November 14, 2013 —
One of the best ways to help our teens avoid the consequences of negative behaviors like bullying and cough medicine abuse is to get them involved in helping other people. Warning them about the "bad things" and teaching them how to say "no" to negative behavior is important, but it's not enough. We also have to give them something to say "yes" to. There is no “magic formula,” but there are some things we can do to improve the chances that our teens will choose to help other people over harming others and themselves.
Here are a few ideas for teaching your teens to help other people:
Model it yourself.
More is caught than taught. You will accomplish more by your example than you will with your words alone. It’s so much easier to talk about helping people than it is to actually go out of your way to do something for others. We have to really care enough about the people around us to inconvenience ourselves and prove it. Even if our kids don’t seem to be catching it right away, they will sooner or later and it will make an impact.
Make it part of your daily conversation.
Find ways to weave "helping others" into your everyday discussions. Reinforce the concept that each of us needs to “be the change we want to see in the world.” At appropriate ages, introduce them to the global problems we face. If they don’t know the issues, they can’t be part of the solutions.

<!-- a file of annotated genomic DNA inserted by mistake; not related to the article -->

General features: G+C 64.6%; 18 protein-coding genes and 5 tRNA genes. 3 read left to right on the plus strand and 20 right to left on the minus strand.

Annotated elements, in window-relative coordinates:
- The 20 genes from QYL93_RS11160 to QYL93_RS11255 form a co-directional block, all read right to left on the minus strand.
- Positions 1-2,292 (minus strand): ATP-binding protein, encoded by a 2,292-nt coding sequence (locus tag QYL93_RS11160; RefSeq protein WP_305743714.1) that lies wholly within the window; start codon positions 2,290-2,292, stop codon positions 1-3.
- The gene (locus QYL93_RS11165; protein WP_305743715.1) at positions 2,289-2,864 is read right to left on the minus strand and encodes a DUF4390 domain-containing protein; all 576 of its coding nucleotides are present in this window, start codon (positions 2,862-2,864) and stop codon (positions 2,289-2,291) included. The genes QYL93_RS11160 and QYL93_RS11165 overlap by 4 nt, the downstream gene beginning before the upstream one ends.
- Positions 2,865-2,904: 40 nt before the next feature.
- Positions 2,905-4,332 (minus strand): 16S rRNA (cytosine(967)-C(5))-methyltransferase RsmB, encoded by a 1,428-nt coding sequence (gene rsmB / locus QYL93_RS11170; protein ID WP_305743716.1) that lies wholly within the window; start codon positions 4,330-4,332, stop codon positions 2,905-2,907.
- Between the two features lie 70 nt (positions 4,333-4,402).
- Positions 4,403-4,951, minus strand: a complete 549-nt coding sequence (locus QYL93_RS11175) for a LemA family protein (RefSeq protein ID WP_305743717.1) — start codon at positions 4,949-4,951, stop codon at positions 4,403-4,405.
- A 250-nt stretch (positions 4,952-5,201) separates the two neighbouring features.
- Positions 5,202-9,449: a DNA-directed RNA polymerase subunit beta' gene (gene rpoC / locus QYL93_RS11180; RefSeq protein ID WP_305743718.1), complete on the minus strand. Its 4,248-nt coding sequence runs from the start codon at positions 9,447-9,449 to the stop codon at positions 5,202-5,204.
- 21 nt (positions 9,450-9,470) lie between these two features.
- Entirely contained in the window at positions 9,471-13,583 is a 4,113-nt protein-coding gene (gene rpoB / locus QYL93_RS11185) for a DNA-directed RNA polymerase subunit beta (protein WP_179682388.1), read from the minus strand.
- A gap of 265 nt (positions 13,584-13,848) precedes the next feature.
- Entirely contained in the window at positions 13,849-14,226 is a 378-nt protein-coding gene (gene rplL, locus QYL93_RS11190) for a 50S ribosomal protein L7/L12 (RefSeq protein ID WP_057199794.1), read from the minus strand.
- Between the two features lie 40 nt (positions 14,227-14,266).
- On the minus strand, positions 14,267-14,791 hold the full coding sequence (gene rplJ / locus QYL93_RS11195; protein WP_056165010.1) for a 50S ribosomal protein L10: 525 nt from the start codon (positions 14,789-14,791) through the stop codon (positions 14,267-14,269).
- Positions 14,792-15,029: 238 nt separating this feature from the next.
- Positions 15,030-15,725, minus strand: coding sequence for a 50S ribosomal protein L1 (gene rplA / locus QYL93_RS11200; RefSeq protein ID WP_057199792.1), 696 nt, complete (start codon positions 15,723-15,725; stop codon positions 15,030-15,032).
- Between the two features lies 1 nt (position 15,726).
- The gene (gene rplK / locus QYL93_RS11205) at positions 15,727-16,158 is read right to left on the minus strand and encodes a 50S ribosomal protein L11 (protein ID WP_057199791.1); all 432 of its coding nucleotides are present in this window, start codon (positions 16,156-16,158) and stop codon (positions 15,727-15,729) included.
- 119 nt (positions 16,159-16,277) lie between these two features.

Make sure they have other adults in their life who model it.
Our kids need other voices speaking into their lives. Even if you have a GREAT relationship with your teen, they need to hear other adults talk about what’s important in life. The time will come (if it hasn’t already) when they will look to others for validation or a “second opinion” on life. When that happens, you’ll want to make sure that you’ve helped them meet adults that they can trust, who will also model and teach the value of helping others. You might find these adults in coaches, teachers, scout leaders, neighbors, older siblings, etc.
Find opportunities for them to help people, now.
In small ways, they can begin to learn the pleasure and impact that comes from doing things for others. Together, you can pick up trash in your neighborhood or mow someone's lawn. When you do things like this, you’re helping them get their “helping-people-legs” under them.
If it’s part of what they do as a teen, it’s likely going to be part of what they do as an adult. When they invest in other people, they are avoiding the negative alternatives AND, in turn, becoming the solutions to the next generation's problems!
Mike Burns is a father-of-six that lives in Phoenix, AZ. He blogs about living well and focusing on what's most important at theothersideofcomplexity.com. He and his wife, Jen, also write about intentional parenting at sotheycanfly.com. You can connect with Mike on Twitter (@mikemikeburns) and Facebook (facebook.com/theothersideofcomplexity; facebook.com/sotheycanfly).